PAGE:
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In the Name of PHP 7.1.x

Author: Taufik Nurrohman · 5939 Views

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Is starting the process towards PHP 7.1.x for better and shorter syntax.

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PHP development has occurred so fast and rapidly, especially in the last two years. This is also complemented by the addition of various features and bug fixes. I actually thought about this even before version 2.0.0 stable release, but I felt that the action I planned to do was too fast and rash because at that time I was not just working to update the PHP code but also to update the core CMS API.

In the end, I’m just an ordinary man. I want to have a normal, happy, calm, and simple life, and so, I don’t want to be stressed out just because of my hobby. Because hobbies must be fun. If I get stressed out because of what I do, then maybe I have to change my working pattern.

And today is 2018, I see that PHP development is so tempting that I can’t afford not to admit that I really really really really really really really want to try it and use it with all that new features offered, to make a living thing with it, to contribute to the PHP community, personally, as a user.

Back to the topic. Most of the plans are simply to change all ternary operator syntax that previously used to handle missing array variables into the null coalescing operator syntax:

// before
$foo = isset($bar['baz']) ? $bar['baz'] : $qux;

// after
$foo = $bar['baz'] ?? $qux;

For moderate cases such as handling falsy values, I will remain consistent in using the elvis operator:

class Foo {
    public function __construct(...$bar) {
        $baz = array_shift($bar) ?: 300;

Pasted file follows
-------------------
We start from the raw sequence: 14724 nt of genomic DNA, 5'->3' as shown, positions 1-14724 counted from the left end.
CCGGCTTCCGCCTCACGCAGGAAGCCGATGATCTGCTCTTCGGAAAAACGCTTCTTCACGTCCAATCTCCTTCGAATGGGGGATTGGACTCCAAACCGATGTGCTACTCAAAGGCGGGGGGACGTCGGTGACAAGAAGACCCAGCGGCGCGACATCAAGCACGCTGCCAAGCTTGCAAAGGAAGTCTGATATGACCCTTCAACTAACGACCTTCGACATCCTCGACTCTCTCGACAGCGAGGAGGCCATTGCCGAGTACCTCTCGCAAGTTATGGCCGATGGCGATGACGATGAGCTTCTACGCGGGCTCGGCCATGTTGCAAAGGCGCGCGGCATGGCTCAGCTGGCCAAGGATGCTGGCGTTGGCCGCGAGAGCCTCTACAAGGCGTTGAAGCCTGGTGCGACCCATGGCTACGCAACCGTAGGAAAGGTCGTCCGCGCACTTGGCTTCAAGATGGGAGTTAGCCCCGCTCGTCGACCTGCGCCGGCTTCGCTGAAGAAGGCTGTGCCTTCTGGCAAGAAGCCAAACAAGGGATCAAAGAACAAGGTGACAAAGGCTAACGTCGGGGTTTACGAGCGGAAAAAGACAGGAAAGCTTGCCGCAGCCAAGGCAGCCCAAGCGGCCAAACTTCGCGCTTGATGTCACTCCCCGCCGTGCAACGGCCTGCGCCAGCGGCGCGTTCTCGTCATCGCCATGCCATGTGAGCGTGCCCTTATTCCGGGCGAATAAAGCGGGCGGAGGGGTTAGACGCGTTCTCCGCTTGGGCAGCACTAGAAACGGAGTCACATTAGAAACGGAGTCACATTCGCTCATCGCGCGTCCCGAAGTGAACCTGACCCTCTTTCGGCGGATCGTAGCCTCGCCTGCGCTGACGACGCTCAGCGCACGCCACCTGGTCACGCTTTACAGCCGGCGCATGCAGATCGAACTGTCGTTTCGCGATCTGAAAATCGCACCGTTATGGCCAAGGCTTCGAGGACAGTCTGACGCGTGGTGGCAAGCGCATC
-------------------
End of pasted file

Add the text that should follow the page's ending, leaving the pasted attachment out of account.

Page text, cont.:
$qux = array_shift($bar) ?: false;
    }
}
echo $page->url ?: 'javascript:void(0)';

I’m also planning to apply $this scope to the static functions. It is now possible to do this, but this only applies to anonymous functions:

class Foo extends Genome {
    private $bar = 1;
}

Foo::_('baz', function() {
    echo $this->bar;
});

(new Foo)->baz(); // `1`

By using the Closure::fromCallable feature in PHP 7.1.0, I can convert any function string from a —let’s say— function argument to be a function closure so that I can then apply a class instance scope to any static function like this:

class Foo extends Genome {
    private $bar = 1;
}

function fn_genome_bar() {
    echo $this->bar;
}

Foo::_('baz', 'fn_genome_bar');

(new Foo)->baz(); // `1`

Named functions on dynamic methods may not be that important but in many cases it will be very important for hooks, as function name can be used as an ID, which makes it possible for users to delete a hook by its ID:

function fn_hook_title_1() {
    return '1';
}

function fn_hook_title_2() {
    return '2';
}

Hook::set('page.title', 'fn_hook_title_1');
Hook::set('page.title', 'fn_hook_title_2');

Hook::reset('page.title', 'fn_hook_title_1');

echo $page->title; // `2`

In the future, I hope it will be possible for us to manipulate page properties by utilizing other property condition with this code pattern:

Hook::set('page.content', function($content) {
    if ($this->type === 'Markdown') {
        return (new \Parsedown)->text($content);
    }
    return $content;
});

The fewer function arguments needed by the hook, the better.

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